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Green Living: Grocery Bags

The best choice for grocery bags are reuseable canvas bags. These bags are durable, can be reused an estimated 500 times and are far more environmentally friendly than paper or plastic bags. Check your local grocery store for these bags, as most have branded canvas bags available for free or a small charge, one or two dollars each.

Contrary to popular belief paper bags are not necessarily better for the environment than plastic bags. Research has shown that paper bags use more water and energy and emit more greenhouse gas emissions in the production and recycling process as compared to plastic bags. Paper also takes up more landfill space and can take as long to decompose in overflowing landfills. Plastic takes at least 500 to 1,000 years to photodegrade, use non-renewable fossil fuels as the primary raw material and end up as litter everywhere, which can be harmful to animal life, especially in and around water.

Click here for a 5-page report from Michigan's Department of Environmental Quality on the benefits of reuseable canvas compared to paper and plastic.

Should you decide to stick with paper or plastic, choose based on your intentions for the bag after the grocery store:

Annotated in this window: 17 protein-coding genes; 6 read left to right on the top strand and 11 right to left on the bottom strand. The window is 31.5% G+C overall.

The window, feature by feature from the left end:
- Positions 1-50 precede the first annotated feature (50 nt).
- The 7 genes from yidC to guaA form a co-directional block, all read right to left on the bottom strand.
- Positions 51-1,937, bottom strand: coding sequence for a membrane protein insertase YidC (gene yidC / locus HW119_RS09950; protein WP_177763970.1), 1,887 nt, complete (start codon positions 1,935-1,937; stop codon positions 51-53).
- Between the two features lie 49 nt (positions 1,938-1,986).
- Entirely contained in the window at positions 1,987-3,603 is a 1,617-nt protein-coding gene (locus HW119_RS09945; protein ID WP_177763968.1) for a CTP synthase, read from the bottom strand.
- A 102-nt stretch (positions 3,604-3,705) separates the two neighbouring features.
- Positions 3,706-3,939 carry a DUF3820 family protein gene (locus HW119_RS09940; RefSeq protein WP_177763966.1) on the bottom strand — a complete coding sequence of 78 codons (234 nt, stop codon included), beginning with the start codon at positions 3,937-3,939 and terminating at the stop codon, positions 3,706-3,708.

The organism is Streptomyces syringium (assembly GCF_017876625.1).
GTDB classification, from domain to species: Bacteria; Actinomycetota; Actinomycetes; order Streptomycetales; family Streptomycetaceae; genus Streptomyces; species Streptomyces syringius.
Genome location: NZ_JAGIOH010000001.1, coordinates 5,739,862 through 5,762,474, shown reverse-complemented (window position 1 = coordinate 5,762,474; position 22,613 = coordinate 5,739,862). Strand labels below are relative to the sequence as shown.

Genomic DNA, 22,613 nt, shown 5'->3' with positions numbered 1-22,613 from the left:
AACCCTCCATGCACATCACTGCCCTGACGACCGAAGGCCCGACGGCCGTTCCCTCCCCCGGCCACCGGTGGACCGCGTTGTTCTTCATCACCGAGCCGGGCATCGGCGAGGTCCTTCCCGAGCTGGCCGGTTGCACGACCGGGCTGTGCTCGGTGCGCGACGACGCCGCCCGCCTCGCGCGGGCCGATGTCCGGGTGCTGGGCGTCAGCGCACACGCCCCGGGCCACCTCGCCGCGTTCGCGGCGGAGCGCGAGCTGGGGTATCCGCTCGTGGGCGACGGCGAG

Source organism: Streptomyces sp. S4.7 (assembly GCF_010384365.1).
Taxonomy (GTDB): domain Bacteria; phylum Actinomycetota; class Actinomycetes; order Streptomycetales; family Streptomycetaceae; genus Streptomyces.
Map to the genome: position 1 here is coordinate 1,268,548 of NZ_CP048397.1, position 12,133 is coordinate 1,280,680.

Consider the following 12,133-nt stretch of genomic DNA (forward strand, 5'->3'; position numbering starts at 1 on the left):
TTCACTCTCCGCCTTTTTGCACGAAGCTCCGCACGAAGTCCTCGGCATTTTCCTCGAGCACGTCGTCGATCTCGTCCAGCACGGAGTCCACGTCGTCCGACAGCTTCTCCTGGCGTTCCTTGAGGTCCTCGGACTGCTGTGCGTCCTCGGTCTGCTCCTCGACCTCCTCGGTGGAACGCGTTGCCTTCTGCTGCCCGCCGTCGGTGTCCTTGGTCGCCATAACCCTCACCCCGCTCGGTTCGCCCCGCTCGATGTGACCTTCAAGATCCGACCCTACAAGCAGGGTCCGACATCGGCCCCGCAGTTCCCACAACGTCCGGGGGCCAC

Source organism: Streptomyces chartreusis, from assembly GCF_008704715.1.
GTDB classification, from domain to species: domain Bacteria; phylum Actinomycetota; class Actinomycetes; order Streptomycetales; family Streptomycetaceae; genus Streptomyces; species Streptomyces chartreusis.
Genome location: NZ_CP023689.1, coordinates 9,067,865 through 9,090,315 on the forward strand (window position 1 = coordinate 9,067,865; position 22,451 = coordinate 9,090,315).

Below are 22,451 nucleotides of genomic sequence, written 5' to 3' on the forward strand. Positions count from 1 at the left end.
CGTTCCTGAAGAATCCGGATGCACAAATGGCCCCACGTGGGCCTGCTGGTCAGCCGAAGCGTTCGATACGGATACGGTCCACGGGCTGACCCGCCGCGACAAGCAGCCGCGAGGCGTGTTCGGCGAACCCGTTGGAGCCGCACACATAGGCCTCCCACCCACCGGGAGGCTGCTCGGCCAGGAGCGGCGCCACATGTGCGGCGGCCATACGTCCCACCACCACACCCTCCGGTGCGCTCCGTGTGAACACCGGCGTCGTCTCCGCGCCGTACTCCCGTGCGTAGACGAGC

Plastic Bags
Reuse - the bags are relatively strong and can be used as garbage can liners or for carrying items such as a change of clothes or your lunch items.
Recycle - these bags are generally not recycleable with your other recycleable goods, but can be dropped off at an increasing number of stores for recycling.

Paper Bags
Reuse - the bags are rather weak, but can be used in a wide variety of ways. Some include as a cooling sheet for baked cookies, package wrap for boxes to be mailed, or as an in-house container to collect recycleable materials.
Compost - once its useful life has been exhausted the best way to dispose the bag is in a compost bin as it will break down into nutrient rich soil.
Recycle - if composting is not an option, 'clean' bags can be recycled with your other paper and cardboard recycleables.

If you plan to just throw the bags out immediately after use, the National Resource Defense Council advises on choosing paper if you live on the east or west coast (to reduce waste ending up in the ocean and killing wildlife) and plastic if you live in the midwest (to reduce landfill mass).


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